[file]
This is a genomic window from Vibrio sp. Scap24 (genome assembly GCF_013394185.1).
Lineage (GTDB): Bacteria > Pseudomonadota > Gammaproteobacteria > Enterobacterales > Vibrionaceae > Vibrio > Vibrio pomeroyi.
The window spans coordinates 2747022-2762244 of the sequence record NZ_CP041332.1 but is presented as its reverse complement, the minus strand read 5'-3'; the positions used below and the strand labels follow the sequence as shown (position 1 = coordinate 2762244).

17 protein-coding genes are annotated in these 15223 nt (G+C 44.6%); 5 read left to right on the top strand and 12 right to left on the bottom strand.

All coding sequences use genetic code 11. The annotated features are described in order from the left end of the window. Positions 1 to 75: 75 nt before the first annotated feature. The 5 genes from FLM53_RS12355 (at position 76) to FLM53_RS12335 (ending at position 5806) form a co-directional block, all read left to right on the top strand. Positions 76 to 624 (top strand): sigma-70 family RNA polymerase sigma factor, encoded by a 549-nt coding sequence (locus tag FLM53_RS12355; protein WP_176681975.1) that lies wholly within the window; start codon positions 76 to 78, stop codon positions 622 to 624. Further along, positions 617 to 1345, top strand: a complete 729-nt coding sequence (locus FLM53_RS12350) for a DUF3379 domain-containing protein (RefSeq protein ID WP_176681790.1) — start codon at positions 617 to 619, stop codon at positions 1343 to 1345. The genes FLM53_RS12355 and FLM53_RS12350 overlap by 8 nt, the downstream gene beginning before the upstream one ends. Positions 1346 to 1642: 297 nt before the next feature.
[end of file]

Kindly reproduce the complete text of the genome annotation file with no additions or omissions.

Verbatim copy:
This is a genomic window from Vibrio sp. Scap24 (genome assembly GCF_013394185.1).
Lineage (GTDB): Bacteria > Pseudomonadota > Gammaproteobacteria > Enterobacterales > Vibrionaceae > Vibrio > Vibrio pomeroyi.
The window spans coordinates 2747022-2762244 of the sequence record NZ_CP041332.1 but is presented as its reverse complement, the minus strand read 5'-3'; the positions used below and the strand labels follow the sequence as shown (position 1 = coordinate 2762244).

17 protein-coding genes are annotated in these 15223 nt (G+C 44.6%); 5 read left to right on the top strand and 12 right to left on the bottom strand.

All coding sequences use genetic code 11. The annotated features are described in order from the left end of the window. Positions 1 to 75: 75 nt before the first annotated feature. The 5 genes from FLM53_RS12355 (at position 76) to FLM53_RS12335 (ending at position 5806) form a co-directional block, all read left to right on the top strand. Positions 76 to 624 (top strand): sigma-70 family RNA polymerase sigma factor, encoded by a 549-nt coding sequence (locus tag FLM53_RS12355; protein WP_176681975.1) that lies wholly within the window; start codon positions 76 to 78, stop codon positions 622 to 624. Further along, positions 617 to 1345, top strand: a complete 729-nt coding sequence (locus FLM53_RS12350) for a DUF3379 domain-containing protein (RefSeq protein ID WP_176681790.1) — start codon at positions 617 to 619, stop codon at positions 1343 to 1345. The genes FLM53_RS12355 and FLM53_RS12350 overlap by 8 nt, the downstream gene beginning before the upstream one ends. Positions 1346 to 1642: 297 nt before the next feature.